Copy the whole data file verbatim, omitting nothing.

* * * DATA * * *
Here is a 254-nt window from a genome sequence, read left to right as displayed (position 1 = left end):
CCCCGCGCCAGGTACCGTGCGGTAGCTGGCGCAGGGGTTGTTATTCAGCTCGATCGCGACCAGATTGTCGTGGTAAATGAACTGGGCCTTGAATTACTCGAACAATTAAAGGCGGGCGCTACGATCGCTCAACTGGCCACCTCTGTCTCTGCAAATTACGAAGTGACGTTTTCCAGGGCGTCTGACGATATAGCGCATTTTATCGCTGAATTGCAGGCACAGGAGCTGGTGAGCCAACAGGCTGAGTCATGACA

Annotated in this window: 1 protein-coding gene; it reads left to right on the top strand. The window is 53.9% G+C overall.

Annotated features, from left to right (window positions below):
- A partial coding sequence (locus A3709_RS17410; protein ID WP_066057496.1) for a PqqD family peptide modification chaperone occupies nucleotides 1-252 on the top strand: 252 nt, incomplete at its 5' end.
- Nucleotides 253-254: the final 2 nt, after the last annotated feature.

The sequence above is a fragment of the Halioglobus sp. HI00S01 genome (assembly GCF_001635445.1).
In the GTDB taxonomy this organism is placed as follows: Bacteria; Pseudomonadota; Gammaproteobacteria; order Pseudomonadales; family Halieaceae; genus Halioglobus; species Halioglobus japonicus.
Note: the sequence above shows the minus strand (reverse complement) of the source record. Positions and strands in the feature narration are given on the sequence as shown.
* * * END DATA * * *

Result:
Here is a 254-nt window from a genome sequence, read left to right as displayed (position 1 = left end):
CCCCGCGCCAGGTACCGTGCGGTAGCTGGCGCAGGGGTTGTTATTCAGCTCGATCGCGACCAGATTGTCGTGGTAAATGAACTGGGCCTTGAATTACTCGAACAATTAAAGGCGGGCGCTACGATCGCTCAACTGGCCACCTCTGTCTCTGCAAATTACGAAGTGACGTTTTCCAGGGCGTCTGACGATATAGCGCATTTTATCGCTGAATTGCAGGCACAGGAGCTGGTGAGCCAACAGGCTGAGTCATGACA

Annotated in this window: 1 protein-coding gene; it reads left to right on the top strand. The window is 53.9% G+C overall.

Annotated features, from left to right (window positions below):
- A partial coding sequence (locus A3709_RS17410; protein ID WP_066057496.1) for a PqqD family peptide modification chaperone occupies nucleotides 1-252 on the top strand: 252 nt, incomplete at its 5' end.
- Nucleotides 253-254: the final 2 nt, after the last annotated feature.

The sequence above is a fragment of the Halioglobus sp. HI00S01 genome (assembly GCF_001635445.1).
In the GTDB taxonomy this organism is placed as follows: Bacteria; Pseudomonadota; Gammaproteobacteria; order Pseudomonadales; family Halieaceae; genus Halioglobus; species Halioglobus japonicus.
Note: the sequence above shows the minus strand (reverse complement) of the source record. Positions and strands in the feature narration are given on the sequence as shown.